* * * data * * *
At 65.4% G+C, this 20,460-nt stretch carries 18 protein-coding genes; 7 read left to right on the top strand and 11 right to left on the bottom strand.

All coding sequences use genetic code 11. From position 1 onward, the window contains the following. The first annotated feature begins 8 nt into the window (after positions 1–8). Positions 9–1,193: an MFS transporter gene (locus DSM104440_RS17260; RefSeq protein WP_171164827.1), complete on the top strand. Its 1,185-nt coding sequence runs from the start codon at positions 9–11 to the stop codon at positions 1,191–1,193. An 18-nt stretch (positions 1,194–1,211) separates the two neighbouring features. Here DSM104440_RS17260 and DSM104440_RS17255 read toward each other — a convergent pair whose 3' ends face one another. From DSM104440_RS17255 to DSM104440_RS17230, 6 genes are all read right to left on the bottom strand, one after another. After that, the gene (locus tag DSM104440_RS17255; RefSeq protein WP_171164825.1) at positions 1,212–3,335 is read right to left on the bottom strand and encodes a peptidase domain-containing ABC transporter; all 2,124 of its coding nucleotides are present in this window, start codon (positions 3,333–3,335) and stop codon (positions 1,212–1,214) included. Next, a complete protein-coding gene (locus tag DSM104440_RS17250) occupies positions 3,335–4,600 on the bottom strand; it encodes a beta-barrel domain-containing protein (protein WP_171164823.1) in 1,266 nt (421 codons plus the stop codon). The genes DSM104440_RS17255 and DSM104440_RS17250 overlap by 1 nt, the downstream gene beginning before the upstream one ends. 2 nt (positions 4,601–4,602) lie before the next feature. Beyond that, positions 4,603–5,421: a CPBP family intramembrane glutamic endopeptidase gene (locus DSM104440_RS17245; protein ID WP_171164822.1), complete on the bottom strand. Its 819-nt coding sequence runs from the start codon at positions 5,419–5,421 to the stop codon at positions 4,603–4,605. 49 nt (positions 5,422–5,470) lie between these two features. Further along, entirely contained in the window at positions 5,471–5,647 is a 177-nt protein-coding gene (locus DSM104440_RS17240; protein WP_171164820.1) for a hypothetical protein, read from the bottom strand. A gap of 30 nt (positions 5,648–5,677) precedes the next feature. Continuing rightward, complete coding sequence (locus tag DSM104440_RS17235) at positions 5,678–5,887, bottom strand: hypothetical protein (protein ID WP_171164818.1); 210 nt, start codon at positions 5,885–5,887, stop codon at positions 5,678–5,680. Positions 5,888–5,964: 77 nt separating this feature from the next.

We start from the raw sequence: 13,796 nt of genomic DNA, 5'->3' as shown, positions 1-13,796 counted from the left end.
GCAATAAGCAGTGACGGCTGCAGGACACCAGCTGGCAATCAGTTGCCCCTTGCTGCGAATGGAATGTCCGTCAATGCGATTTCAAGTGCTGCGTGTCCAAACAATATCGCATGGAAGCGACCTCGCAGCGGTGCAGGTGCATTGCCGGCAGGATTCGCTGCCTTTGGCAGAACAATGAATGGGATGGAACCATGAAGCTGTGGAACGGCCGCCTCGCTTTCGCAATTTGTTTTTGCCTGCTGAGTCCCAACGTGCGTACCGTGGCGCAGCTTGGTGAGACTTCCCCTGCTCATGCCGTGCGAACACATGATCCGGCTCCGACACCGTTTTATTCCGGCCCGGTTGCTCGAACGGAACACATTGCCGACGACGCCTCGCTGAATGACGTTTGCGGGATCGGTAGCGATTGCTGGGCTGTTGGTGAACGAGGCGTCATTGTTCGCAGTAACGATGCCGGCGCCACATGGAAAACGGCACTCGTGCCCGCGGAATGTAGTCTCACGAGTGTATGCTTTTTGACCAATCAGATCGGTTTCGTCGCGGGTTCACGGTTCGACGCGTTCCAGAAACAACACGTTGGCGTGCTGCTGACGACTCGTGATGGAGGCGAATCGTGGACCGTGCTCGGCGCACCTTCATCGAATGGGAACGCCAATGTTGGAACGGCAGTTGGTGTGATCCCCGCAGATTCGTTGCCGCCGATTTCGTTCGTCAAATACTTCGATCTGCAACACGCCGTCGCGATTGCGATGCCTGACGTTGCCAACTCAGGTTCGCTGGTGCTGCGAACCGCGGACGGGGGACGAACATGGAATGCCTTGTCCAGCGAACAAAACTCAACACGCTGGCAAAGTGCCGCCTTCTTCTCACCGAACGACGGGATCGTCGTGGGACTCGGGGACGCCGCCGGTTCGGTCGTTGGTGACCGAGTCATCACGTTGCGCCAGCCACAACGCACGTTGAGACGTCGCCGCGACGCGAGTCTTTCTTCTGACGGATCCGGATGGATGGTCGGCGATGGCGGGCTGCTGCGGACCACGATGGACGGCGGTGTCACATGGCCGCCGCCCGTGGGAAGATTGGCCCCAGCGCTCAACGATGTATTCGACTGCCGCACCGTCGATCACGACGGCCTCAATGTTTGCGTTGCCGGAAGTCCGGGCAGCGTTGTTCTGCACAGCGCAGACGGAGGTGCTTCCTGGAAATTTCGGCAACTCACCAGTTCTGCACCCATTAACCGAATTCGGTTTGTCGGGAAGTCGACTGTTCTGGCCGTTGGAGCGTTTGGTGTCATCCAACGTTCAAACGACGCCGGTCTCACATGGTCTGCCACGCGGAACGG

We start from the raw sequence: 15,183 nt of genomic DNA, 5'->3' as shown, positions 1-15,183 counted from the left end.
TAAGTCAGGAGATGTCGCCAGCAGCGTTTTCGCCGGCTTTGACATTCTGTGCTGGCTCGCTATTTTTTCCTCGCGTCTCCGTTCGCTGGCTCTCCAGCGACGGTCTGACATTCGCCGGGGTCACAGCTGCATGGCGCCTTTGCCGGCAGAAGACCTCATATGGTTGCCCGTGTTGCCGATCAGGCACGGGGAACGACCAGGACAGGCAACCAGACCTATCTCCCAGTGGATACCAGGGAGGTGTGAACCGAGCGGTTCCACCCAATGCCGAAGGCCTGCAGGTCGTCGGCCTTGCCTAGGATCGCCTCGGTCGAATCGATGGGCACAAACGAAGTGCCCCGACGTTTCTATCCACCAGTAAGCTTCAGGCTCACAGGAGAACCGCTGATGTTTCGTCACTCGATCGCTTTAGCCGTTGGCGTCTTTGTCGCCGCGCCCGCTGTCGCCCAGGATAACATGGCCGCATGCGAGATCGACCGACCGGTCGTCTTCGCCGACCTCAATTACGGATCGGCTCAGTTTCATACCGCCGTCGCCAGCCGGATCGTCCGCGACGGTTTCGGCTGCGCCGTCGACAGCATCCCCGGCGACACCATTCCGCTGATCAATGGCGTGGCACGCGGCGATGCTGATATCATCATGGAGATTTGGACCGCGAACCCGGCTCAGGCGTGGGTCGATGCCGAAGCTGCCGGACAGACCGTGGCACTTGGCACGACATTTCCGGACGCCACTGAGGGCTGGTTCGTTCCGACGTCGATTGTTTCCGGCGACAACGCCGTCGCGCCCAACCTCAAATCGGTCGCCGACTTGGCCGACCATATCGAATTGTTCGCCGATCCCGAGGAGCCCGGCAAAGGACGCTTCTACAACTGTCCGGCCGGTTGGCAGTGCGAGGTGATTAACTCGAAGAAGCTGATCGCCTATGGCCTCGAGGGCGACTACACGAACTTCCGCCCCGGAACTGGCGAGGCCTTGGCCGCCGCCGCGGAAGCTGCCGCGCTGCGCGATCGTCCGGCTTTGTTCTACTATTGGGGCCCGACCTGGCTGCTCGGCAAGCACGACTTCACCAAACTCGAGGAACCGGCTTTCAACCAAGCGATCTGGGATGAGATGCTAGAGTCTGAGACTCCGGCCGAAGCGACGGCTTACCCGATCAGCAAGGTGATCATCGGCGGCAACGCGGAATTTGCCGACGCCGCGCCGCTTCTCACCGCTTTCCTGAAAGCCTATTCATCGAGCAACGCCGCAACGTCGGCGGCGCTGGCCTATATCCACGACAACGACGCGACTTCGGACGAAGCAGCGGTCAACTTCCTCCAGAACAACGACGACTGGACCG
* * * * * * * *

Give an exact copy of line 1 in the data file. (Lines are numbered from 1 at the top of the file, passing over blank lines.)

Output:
At 65.4% G+C, this 20,460-nt stretch carries 18 protein-coding genes; 7 read left to right on the top strand and 11 right to left on the bottom strand.